Airstrikes pound Syria's Afrin as Turkey launches "Operation Olive Branch"

By Mert Ozkan and Ellen Francis
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Smoke rises from the Syria's Afrin region, as it is pictured from near the Turkish town of Hassa, on the Turkish-Syrian border in Hatay province

Smoke rises from the Syria's Afrin region, as it is pictured from near the Turkish town of Hassa, on the Turkish-Syrian border in Hatay province, Turkey January 20, 2018. REUTERS/Osman Orsal

By Mert Ozkan and Ellen Francis

HASSA, Turkey/BEIRUT (Reuters) - Turkey opened a new front in Syria's war on Saturday, launching airstrikes against a U.S.-backed Kurdish militia in Afrin province that raise the prospect of worsening relations between Ankara and NATO ally Washington.

The operation, which the Turks dubbed "Operation Olive Branch", sees Ankara confronting Kurdish fighters allied to the United States at a time when ties between Turkey and Washington - both members of the coalition against Islamic State - appear dangerously close to a breaking point.

The attacks could also complicate Turkey's push to improve its relationship with Russia. Moscow will demand in the United Nations that Turkey halt the operation, RIA news reported, citing a member of the Russian parliament's security committee.

The Syrian government condemned what it called Turkish aggression and said Afrin was an intrinsic part of Syrian land.

"We are carrying out this operation from land and air," Foreign Minister Mevlut Cavusoglu told broadcaster NTV. He said the attacks were being carried out to target the Syrian-Kurdish YPG militia and that no civilians had been hurt.

"In a situation like this our expectations from everyone and especially from our allies is that they side with us, not with terrorists," he said, appearing to refer to Washington.

Some 108 targests had been hit in airstrikes, the Turkish military said. A Turkey-backed rebel group in Syria, the Free Syrian Army, was also providing assistance to the operation in Afrin, a senior Turkish official said.

The YPG said the attacks left it with no choice but to fight back, saying Ankara had hit civilian neighbourhoods and a number of people had been wounded.

"We will defeat this aggression, like we have defeated other such assaults against our villages and cities," the YPG said.

Rojhat Roj, a YPG media official in Afrin, said warplanes pounded parts of Afrin city and villages around it, while there were skirmishes with Turkish forces and their rebel allies at the edge of Afrin.

Hevi Mustafa, a top member of the civilian administration that governs Afrin, said people were holed up in shelters and homes and several wounded people had arrived in hospitals.

Authorities in the Afrin region and war monitors say at least a million people live in the Afrin canton. Many of them are displaced from other areas.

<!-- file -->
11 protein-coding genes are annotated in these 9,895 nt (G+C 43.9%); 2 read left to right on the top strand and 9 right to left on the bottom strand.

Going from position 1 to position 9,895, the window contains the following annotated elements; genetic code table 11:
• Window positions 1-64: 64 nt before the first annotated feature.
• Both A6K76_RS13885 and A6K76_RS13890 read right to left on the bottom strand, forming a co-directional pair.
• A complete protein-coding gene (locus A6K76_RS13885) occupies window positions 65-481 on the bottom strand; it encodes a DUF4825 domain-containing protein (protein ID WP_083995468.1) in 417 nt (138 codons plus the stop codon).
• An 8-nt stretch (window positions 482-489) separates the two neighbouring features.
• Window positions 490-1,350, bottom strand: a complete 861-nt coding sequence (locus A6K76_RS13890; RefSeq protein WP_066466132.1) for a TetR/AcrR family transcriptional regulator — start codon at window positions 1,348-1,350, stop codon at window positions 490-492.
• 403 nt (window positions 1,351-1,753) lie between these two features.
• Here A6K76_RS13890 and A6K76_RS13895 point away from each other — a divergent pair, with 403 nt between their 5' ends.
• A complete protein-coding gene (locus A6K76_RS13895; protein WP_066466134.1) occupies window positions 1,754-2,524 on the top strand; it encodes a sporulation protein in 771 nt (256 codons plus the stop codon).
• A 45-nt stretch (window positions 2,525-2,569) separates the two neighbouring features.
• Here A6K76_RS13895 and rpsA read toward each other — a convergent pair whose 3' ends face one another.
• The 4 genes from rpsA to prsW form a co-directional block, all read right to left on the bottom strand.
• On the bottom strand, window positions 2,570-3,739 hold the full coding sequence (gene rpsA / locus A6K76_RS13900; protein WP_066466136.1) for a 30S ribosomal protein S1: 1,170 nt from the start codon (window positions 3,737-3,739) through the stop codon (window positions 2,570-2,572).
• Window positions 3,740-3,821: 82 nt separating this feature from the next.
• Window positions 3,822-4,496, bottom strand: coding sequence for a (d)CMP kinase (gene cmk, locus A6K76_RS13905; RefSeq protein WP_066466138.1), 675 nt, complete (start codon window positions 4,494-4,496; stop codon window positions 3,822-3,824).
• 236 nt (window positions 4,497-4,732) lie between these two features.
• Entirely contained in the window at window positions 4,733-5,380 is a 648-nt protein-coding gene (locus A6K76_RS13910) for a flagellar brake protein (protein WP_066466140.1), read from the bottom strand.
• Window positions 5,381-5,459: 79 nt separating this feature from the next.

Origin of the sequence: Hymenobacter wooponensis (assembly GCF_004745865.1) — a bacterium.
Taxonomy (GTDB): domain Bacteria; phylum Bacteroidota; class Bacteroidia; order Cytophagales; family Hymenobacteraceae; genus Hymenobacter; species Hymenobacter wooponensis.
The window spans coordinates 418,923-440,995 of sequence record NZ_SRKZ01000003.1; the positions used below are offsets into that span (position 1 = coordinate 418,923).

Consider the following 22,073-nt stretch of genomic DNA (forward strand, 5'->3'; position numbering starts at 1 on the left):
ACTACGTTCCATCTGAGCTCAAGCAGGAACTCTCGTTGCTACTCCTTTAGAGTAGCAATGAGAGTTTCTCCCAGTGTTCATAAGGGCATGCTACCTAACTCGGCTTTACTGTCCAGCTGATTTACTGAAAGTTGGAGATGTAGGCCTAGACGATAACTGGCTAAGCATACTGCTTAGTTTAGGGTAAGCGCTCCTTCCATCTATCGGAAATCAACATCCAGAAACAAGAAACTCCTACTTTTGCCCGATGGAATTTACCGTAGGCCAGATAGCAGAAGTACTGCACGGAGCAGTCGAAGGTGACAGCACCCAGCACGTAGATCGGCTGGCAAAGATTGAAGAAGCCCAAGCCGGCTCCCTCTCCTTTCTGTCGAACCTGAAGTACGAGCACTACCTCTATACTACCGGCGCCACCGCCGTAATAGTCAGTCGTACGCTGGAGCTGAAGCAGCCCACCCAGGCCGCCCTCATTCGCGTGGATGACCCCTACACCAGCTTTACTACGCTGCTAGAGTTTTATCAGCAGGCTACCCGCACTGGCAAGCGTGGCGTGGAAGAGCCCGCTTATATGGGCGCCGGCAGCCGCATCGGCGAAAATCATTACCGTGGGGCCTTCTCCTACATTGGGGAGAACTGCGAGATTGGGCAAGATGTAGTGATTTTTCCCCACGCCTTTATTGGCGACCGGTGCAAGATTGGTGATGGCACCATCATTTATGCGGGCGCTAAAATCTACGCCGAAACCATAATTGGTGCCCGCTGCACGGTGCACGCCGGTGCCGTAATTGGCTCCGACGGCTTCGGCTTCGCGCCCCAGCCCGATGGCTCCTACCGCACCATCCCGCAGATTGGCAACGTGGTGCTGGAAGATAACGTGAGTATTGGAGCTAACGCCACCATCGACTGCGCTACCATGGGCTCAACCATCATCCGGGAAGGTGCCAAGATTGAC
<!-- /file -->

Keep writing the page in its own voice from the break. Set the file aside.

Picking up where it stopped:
BORDER STRIKES

Reuters cameramen in Hassa, near the border with Syria, heard the sound of heavy bombardment and saw thick plumes of smoke rising from the Syrian side of the border. The warplanes appeared to be striking from the Turkish side of the border, one of the cameramen said.

The attacks follow weeks of warnings against the YPG in Syria from President Tayyip Erdogan and his ministers. Turkey considers the YPG to be an extension of the outlawed Kurdistan Workers Party (PKK), which has carried out a deadly, three-decade insurgency in Turkey's mainly Kurdish southeast.

Turkey has been particularly outraged by an announcement that the United States planned to train 30,000 personnel in a part of eastern Syria under the control of the YPG-spearheaded Syrian Democratic Forces.

Turkish officials have said the operation is likely to continue toward Manbij, further east. They also said that thousands of pro-Turkey civilians had escaped the YPG-controlled areas in an attempt to reach Aleppo.

However, the Syrian Observatory for Human Rights, a U.K-based monitoring organisation said it was not true that people were fleeing en-masse.


GROWING STRENGTH

The YPG's growing strength across large parts of northern Syria has alarmed Ankara, which fears the creation of an independent Kurdish state on its southern border. Syrian Kurdish leaders say they seek autonomy as part of Syria, not secession.

The Turkish military said its Afrin operation was to provide safety for Turkey's border and to "eliminate terrorists... and save friends and brothers, the people of the region, from their cruelty."

"We will destroy the terror corridor gradually as we did in Jarabulus and Al-Bab operations, starting from the west," Turkey's Erdogan said, referring to previous operations in northern Syria designed to push out Islamic State and check the YPG's advance.

Earlier on Saturday, the military said it hit shelters and hideouts used by the YPG and other Kurdish fighters, saying Kurdish militants had fired on Turkish positions inside Turkey.

But the U.S.-backed Syrian Democratic Forces - which the YPG spearheads - accused Turkey on Saturday of using cross-border shelling as a false pretext to launch an offensive in Syria.

Differences over Syria policy have further complicated Turkey's already difficult relationship with NATO ally the United States. Washington has backed the YPG, seeing it as an effective partner in the fight against Islamic State.

A U.S. State Department official on Friday said military intervention by Turkey in Syria would undermine regional stability and would not help protect Turkey's border security.

Instead, the United States has called on Turkey to focus on the fight against Islamic State. Ankara accuses Washington of using one terrorist group to fight another in Syria.


(Additional reporting by Osman Orsal in Hassa; Orhan Coskun, Tulay Karadeniz, Gulsen Solaker and Tuvan Gumrukcu in Ankara; Omer Berberoglu, Ezgi Erkoyun in Istanbul; Writing by David Dolan, Editing by William Maclean)